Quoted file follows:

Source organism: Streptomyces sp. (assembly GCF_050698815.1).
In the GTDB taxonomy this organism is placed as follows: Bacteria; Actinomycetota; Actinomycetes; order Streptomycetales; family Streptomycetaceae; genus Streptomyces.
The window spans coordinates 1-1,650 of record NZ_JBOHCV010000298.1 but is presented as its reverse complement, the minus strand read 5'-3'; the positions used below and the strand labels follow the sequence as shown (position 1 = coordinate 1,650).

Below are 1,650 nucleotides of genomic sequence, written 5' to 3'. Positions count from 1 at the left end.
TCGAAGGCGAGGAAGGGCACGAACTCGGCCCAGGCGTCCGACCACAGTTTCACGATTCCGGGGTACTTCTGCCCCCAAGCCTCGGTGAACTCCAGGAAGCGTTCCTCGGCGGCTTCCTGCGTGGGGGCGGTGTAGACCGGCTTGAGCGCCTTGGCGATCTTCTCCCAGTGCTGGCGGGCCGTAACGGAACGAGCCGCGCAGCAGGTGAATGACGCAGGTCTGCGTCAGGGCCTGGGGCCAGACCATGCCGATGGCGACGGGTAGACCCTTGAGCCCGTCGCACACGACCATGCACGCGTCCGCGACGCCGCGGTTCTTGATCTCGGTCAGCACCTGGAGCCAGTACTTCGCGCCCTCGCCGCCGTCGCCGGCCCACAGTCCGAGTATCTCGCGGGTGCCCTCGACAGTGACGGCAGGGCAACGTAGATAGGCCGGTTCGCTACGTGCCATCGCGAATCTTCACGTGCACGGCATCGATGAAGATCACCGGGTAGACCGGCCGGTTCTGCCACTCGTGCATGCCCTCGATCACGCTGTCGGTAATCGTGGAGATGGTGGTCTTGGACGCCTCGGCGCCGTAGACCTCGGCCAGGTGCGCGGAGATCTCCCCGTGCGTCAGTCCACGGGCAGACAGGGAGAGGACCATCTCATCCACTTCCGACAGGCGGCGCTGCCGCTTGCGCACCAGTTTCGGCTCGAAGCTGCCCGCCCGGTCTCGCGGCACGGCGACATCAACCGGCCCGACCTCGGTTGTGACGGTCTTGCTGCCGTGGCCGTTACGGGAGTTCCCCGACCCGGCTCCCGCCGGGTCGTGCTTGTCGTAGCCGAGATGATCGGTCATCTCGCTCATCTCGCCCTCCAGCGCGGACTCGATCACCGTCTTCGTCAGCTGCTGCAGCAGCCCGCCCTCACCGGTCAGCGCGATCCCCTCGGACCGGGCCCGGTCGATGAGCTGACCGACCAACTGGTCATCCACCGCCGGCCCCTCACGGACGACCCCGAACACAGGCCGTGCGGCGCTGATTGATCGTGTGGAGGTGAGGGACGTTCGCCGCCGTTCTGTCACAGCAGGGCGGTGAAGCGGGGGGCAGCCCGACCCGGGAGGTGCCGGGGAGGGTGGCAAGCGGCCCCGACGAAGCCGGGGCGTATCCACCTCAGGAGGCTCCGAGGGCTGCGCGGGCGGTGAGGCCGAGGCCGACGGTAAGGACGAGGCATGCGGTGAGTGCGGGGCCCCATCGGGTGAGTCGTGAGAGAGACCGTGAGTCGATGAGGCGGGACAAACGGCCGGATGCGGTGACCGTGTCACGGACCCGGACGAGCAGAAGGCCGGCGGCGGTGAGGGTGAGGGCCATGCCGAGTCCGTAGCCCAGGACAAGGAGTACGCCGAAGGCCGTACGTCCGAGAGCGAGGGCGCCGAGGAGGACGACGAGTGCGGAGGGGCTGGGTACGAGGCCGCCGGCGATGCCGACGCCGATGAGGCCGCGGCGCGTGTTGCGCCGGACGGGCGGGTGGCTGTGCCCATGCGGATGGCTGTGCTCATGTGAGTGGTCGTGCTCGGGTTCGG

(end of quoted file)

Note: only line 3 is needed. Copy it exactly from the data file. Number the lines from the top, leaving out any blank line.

The window spans coordinates 1-1,650 of record NZ_JBOHCV010000298.1 but is presented as its reverse complement, the minus strand read 5'-3'; the positions used below and the strand labels follow the sequence as shown (position 1 = coordinate 1,650).